Table Saw Blade Sure Isn't Fl;at - Router Forums
 
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post #1 of 7 (permalink) Old 05-13-2012, 04:20 PM Thread Starter
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Default Table Saw Blade Sure Isn't Fl;at

Recently I purchased a Wixly Digital gauge. The primary purpose for the gauge was and is to be able to set the blade on my table saw to 90 degrees with the table of the saw. While the gauge works well, it is interesting to note that while I can set the blade so that the gauge reads 90 degrees on one side of the blade, when I move the gauge to the opposite side of the blade there is as much as a full degree of difference in that side. I assume that the reason is that the blade is not flat. The slight error or difference is not a big deal and does not create a problem when alighing the blade with the miter slots with a dial indicator of course. It is just an interesting issue and tells me that setting the table saw blade to an exact 90 degree positon is not technically possible with the digital gauge due to the blade not being flat and therefore there is no honest reference point to use. Even using a machinist square will not work for the same reason. I know that this is real nit picking, but knowing such things and taking them into consideration is part of what precision work is in my opinion.

Where this issue showed up for me was when I was cutting a workpiece that had been laminated together to make a segmented bowl and the workpiece needed to be cut into four pie shaped parts and then glued together so that the final workpiece could be turned on a lathe. The cuts for the pie shaped parts were almost three inches deep and because the blade was not perfectly square with the table, the error showed up when the parts were butted together to be glued up. They were not perfectly square, and that is when I decided to get the digital gauge.


Right now the only way that I can see to get the blade sqaure to make deep cuts by trial and error until the cuts butt up the way I want them to which is not a bad approach, the end result should be perfect, but it will be a excercise in patience I imagine.

So much for my thoughts on that subject.

Jerry
Colorado City, TX
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post #2 of 7 (permalink) Old 05-13-2012, 06:32 PM
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I seem to have the same thing happening with mt compound sliding miter saw cut 4 pieces at 45degrees and Ya will be slightly off when glue up time so one way to solve is make all cuts on the same side and not move the saw back and forth this seems to help and only slight sanding is needed in the end but hey gotta remember wood is going to move so let it move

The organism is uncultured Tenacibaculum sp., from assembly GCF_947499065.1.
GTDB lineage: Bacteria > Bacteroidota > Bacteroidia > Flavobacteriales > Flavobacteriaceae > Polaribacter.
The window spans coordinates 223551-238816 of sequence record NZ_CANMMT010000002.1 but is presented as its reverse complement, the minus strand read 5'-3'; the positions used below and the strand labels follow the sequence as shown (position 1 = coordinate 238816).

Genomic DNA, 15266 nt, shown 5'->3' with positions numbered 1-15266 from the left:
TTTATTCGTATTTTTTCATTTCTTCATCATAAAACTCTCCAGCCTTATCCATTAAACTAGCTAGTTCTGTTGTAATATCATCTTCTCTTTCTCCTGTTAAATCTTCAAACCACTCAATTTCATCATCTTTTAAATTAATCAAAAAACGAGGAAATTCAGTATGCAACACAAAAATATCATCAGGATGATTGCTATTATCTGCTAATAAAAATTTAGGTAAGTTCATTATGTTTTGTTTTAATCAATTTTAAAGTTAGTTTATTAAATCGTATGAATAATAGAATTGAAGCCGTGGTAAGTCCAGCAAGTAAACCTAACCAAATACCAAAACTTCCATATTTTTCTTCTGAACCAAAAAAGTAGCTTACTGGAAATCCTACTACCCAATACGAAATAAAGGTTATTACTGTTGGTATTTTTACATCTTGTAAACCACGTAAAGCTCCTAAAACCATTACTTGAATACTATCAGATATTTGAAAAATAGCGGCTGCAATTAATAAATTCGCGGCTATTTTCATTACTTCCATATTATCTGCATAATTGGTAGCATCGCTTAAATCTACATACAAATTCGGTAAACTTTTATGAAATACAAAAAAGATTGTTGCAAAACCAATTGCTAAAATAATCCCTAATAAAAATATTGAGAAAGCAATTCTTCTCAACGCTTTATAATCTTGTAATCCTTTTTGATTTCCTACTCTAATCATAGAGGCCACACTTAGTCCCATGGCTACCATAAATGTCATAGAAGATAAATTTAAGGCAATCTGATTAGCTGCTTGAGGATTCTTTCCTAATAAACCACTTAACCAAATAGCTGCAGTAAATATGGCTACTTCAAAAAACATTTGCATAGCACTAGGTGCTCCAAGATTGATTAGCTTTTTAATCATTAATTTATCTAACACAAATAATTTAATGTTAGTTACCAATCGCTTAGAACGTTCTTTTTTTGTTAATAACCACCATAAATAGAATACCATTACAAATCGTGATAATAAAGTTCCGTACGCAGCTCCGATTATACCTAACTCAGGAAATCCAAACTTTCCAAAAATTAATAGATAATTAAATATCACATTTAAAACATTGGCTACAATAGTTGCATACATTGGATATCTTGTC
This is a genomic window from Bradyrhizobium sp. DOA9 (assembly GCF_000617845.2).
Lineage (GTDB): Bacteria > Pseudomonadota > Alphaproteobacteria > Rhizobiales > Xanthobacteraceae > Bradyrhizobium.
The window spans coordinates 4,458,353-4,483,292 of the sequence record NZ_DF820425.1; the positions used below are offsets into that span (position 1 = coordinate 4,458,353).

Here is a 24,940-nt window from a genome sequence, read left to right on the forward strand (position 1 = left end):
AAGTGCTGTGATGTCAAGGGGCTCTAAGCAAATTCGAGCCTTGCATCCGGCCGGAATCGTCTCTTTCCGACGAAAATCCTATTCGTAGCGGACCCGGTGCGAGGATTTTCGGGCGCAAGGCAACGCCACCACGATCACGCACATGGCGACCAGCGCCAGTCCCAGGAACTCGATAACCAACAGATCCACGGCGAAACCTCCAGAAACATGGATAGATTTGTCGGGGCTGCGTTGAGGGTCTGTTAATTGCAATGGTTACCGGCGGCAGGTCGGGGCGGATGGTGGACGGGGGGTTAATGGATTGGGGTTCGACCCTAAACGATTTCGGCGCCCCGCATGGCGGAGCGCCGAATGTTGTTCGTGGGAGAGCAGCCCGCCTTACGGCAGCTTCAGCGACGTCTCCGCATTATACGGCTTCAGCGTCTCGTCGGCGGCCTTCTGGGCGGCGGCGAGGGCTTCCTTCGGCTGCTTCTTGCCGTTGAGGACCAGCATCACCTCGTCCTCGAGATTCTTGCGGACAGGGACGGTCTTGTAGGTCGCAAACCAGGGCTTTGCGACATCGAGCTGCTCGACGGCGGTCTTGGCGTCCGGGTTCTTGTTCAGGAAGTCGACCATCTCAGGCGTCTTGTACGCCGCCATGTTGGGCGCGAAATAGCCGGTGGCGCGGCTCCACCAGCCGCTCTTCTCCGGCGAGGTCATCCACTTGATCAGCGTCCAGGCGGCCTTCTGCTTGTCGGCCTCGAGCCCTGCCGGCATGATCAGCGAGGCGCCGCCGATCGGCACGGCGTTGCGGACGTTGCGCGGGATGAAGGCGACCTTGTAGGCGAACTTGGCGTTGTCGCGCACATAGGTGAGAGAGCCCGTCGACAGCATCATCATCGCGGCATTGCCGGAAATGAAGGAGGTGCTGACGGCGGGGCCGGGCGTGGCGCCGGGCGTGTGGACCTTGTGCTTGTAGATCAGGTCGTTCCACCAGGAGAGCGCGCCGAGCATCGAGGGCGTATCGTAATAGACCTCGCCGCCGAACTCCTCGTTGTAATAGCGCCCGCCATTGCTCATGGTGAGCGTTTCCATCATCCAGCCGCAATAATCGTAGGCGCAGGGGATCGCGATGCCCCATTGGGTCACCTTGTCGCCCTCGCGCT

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post #3 of 7 (permalink) Old 05-13-2012, 10:23 PM
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To true up your table saw a dial quage is used to measure from mitre slot to blade then the fence is adjusted to the blade. When measuring to the blade a mark is put on it so the measurement is to the same point on the blade front and rear because blades like you found out aren't perfectly true.

On a miter saw I prefer my 8" to a 10 or 12 because there is less wobble. When making a tight cut on a miter saw I kiss the wood with blade at full speed before actually cutting. Usually I am a hair shy of the mark. I slide the work into the blade and when the kerf hits the mark complete the cut.

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post #4 of 7 (permalink) Old 05-14-2012, 06:50 AM
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I had the same problem and finely it wasn't the blade, the flat side were the blade hold of the shaft was misaligned, so Delta change the shaft, so be sure were your blade sit is really strait.
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post #5 of 7 (permalink) Old 05-14-2012, 09:03 AM Thread Starter
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Bill,
I understand what you are saying about aligning the blade with the miter slots, but I am not talking about that, I am talking about getting the blade square with the table top in regard to the tilt issue from 90 over to 45 degrees. The 90 degree setting is what is causing me to scratch my heard due to the blade not being flat and therefore there is no reference point that is a straight surface to check.

Jerry
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post #6 of 7 (permalink) Old 05-14-2012, 11:07 AM
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Theoretically, Jerry, if your saw table is dead flat, and you take the blade off and lay it down (flat) on the table, the alternate teeth on the whole circumference should all touch the table(?). 1 degree would definitely show up if you shine a light across the table top under the blade; it might even have a slight wobble.
If it appears absolutely flat, perhaps as Normand suggests, the problem isn't the blade.
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post #7 of 7 (permalink) Old 05-14-2012, 11:08 AM
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Of course you could also try a brand new never used blade as a reference.
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